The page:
Definition and Epidemiology
Idiopathic anterior knee pain has been described by various other terms (Table 27-1). It refers to nonspecific, vague, mostly activity-related anterior knee pain and is the most common cause of knee pain in adolescents. Anterior knee pain has been reported in half of adolescent athletes at some time.
++ Table Graphic Jump Location Table 27-1. Synonyms for Anterior Knee Pain ||Download (.pdf)
Table 27-1. Synonyms for Anterior Knee Pain
Patellofemoral pain syndrome
Patellar maltracking syndrome
Many factors have been postulated to contribute to the development of anterior knee pain in adolescents (Table 27-2).1–4 Intense physical activity overloading the patellofemoral mechanism (Figure 27-1) appears to be the most consistent factor leading to the development of anterior knee pain. The patellofemoral unit provides the mechanism for knee extension and deceleration. The stability of the patella in the femoral groove is provided by the surrounding soft tissue attachments and the bony supporting structures (Figure 27-2). Malalignment and abnormal tracking of the patella have been postulated to contribute to anterior knee pain. Vastus medialis obliquus plays an important role in stabilizing the patella in the femoral groove and its proper tracking. A chondromalacia patella is a pathologic diagnosis indicating softening and erosion of the cartilage of the patellofemoral joint; in some athletes, it is a cause of severe anterior knee pain.2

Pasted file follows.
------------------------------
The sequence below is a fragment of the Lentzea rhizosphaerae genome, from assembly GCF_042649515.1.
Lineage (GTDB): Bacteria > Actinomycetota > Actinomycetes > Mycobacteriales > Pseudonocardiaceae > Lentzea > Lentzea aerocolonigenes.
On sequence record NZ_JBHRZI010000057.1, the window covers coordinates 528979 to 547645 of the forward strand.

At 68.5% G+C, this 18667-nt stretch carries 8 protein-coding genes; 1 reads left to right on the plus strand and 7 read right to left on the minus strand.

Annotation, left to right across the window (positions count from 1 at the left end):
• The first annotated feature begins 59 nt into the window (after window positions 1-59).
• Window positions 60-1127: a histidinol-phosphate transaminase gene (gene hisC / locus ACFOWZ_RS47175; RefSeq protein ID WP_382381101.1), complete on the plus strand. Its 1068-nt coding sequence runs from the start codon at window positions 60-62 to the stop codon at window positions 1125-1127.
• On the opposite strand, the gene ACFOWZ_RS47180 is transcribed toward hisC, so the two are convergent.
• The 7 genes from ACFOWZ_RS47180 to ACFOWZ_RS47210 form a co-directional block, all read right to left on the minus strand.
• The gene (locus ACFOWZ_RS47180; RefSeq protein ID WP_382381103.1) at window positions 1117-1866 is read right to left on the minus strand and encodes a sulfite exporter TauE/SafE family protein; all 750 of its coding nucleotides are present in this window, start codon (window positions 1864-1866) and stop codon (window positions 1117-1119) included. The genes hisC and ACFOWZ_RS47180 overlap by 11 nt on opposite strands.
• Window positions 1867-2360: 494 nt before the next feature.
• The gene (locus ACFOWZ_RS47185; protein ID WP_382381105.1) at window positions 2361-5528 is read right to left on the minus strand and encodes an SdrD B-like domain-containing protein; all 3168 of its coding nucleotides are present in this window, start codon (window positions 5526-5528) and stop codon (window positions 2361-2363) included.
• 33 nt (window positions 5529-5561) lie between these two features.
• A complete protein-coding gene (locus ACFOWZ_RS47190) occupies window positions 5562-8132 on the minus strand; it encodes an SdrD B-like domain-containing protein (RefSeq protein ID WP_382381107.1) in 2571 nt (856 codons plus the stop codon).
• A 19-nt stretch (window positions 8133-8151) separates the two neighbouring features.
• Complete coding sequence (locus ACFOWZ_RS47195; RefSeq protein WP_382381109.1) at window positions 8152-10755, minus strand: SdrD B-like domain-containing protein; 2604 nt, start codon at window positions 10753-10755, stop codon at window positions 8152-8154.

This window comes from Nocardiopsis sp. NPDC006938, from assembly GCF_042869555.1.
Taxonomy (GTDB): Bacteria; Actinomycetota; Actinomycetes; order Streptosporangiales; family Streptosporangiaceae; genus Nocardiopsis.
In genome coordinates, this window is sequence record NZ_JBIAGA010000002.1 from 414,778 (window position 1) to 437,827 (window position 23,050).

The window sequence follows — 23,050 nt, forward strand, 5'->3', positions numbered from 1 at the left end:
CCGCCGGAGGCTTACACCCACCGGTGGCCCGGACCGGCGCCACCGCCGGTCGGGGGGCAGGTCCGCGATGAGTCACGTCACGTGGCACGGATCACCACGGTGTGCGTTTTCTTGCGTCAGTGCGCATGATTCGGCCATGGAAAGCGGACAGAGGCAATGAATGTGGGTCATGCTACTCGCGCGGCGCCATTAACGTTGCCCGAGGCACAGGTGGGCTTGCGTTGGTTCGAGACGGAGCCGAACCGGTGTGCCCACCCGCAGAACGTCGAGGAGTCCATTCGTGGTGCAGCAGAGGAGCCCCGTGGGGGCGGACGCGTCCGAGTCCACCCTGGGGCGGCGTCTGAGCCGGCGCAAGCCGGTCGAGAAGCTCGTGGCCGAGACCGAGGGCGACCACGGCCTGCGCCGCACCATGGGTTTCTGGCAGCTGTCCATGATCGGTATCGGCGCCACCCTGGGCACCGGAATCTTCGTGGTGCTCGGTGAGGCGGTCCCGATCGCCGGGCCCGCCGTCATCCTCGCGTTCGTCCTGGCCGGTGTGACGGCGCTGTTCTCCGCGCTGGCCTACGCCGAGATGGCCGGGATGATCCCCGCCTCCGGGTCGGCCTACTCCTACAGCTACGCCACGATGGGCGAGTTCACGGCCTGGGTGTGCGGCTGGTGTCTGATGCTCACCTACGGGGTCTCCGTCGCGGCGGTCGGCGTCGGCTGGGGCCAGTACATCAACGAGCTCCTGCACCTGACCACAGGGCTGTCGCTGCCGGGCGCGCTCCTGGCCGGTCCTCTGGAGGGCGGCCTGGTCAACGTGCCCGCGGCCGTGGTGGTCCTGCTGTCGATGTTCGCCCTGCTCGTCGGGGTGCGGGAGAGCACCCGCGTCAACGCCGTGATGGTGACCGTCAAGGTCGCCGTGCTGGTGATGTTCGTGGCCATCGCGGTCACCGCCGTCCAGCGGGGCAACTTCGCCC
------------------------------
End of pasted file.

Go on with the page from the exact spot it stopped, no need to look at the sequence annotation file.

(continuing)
++ Table Graphic Jump Location Table 27-2. Factors Postulated to Contribute to Anterior Knee Pain ||Download (.pdf)
Table 27-2. Factors Postulated to Contribute to Anterior Knee Pain
Abnormal Q angle
Knee extensor and flexor muscle strength imbalance
Knee and patellar ligamentous laxity
Exaggerated lumbar lordosis
Figure 27-1Graphic Jump Location
Patellofemoral mechanism. Patellofemoral mechanism provides the basis for effective knee extension. During the movement of the knee from flexion to extension there is increasing patellofemoral compression force.
The young active athlete presents with either acute or gradual onset anterior knee pain affecting one or both knees, usually seen following a recent increase in physical activity. The pain is increased after prolonged sitting (theater sign), ascending or descending stairs, and repeated squatting exercises. Usually, the pain has been present for few weeks with intermittent activity-related exacerbations and improvement with a period of rest. Deterioration of sports performance because of increased frequency and worsening of the pain, leads the athlete to seek medical attention. The athlete may give a history of the knee catching, pseudolocking, or giving away.